Opened 4 years ago

Closed 4 years ago

#20089 closed New feature (wontfix)

Give reference from widget to its field

Reported by: ram@… Owned by: nobody
Component: Forms Version: master
Severity: Normal Keywords:
Cc: Triage Stage: Unreviewed
Has patch: no Needs documentation: no
Needs tests: no Patch needs improvement: no
Easy pickings: no UI/UX: no

Description

I needed to do some customization of Django's forms, and I needed a way to get the field belonging to a widget. It would have helped if Widget had a .field attribute.

Change History (3)

comment:1 Changed 4 years ago by Tim Graham

Resolution: needsinfo
Status: newclosed

I'm not sure what you're looking to do can't be done with the existing design. How do you have access to the widget but not the field?

comment:2 Changed 4 years ago by coolRR

Resolution: needsinfo
Status: closednew

I was monkeypatching a method on the Widget, and the function I was adding needed to access the field.

I know monkeypatching is considered bad, but I think we shouldn't make people's lives hard when they try to do it.

comment:3 Changed 4 years ago by Carl Meyer

Resolution: wontfix
Status: newclosed

It's not monkeypatching that's bad so much in this case, it's turning a unidirectional dependency (a field needs a widget) into a bidirectional dependency (a field needs a widget and a widget needs a field). Bidirectional dependencies are a sign of overly-coupled code that's violating separation of layers, and it makes the code harder to test and maintain. If every widget knew about "its field" (a concept that currently does not exist; widgets can exist independently), now you can't even instantiate a widget for independent testing without providing a field too.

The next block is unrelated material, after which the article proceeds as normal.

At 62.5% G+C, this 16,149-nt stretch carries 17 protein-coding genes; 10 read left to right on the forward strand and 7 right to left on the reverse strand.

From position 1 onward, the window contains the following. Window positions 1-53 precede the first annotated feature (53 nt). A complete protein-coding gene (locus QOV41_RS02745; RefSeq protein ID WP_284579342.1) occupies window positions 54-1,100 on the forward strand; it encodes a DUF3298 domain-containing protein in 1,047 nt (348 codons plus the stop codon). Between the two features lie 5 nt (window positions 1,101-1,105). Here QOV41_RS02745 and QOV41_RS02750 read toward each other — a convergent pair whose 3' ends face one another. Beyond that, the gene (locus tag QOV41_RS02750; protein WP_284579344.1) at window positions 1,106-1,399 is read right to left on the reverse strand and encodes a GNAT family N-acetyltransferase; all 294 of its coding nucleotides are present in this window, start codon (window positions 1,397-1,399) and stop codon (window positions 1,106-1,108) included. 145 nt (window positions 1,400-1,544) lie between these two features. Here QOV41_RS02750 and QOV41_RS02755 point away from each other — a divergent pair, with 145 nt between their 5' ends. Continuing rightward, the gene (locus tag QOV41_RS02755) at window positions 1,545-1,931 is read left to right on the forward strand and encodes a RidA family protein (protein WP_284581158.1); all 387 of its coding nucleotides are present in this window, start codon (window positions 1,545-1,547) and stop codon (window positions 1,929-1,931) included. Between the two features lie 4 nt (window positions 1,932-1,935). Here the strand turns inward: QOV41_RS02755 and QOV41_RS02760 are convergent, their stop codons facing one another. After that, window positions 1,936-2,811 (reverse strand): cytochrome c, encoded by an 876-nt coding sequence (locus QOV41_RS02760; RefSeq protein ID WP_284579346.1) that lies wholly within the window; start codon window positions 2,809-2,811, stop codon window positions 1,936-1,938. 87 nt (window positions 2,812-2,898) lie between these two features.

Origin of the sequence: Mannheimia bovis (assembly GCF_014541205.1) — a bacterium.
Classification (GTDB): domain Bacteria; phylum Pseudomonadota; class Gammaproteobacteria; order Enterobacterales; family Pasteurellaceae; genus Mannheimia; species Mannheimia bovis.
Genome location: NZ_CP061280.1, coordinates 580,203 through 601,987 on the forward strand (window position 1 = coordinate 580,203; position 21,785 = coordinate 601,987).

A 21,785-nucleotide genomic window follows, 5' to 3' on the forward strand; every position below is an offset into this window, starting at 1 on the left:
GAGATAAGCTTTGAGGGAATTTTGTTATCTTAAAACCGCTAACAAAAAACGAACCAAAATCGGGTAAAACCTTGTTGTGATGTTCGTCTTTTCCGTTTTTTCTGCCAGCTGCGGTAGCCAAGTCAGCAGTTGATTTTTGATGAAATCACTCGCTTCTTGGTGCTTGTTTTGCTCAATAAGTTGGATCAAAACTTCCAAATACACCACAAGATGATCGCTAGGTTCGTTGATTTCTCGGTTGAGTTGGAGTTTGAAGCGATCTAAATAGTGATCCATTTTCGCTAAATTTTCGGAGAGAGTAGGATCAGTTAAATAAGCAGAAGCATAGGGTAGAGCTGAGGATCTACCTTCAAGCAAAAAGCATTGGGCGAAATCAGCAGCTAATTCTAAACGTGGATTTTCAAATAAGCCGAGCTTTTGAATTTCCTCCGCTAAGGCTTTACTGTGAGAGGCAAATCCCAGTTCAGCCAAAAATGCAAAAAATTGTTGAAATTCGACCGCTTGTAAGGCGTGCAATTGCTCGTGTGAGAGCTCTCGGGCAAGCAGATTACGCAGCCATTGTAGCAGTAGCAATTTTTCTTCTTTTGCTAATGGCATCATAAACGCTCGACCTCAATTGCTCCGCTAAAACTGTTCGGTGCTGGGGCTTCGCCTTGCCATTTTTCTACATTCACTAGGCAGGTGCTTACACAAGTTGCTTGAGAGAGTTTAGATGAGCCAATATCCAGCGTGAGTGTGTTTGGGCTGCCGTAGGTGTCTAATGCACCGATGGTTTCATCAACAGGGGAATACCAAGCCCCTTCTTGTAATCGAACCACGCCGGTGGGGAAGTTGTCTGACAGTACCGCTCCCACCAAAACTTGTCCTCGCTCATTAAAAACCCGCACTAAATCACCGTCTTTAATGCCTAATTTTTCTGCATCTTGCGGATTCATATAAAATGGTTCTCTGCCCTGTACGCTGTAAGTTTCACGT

Instead of thinking "this widget needs to know about its field", consider what specific piece of information your widget actually needs, and pass that information in in its constructor. If that's not possible, then it's likely you are writing code at the widget level that belongs at the field level instead. Hard to be more specific without seeing the actual code you were trying to write.

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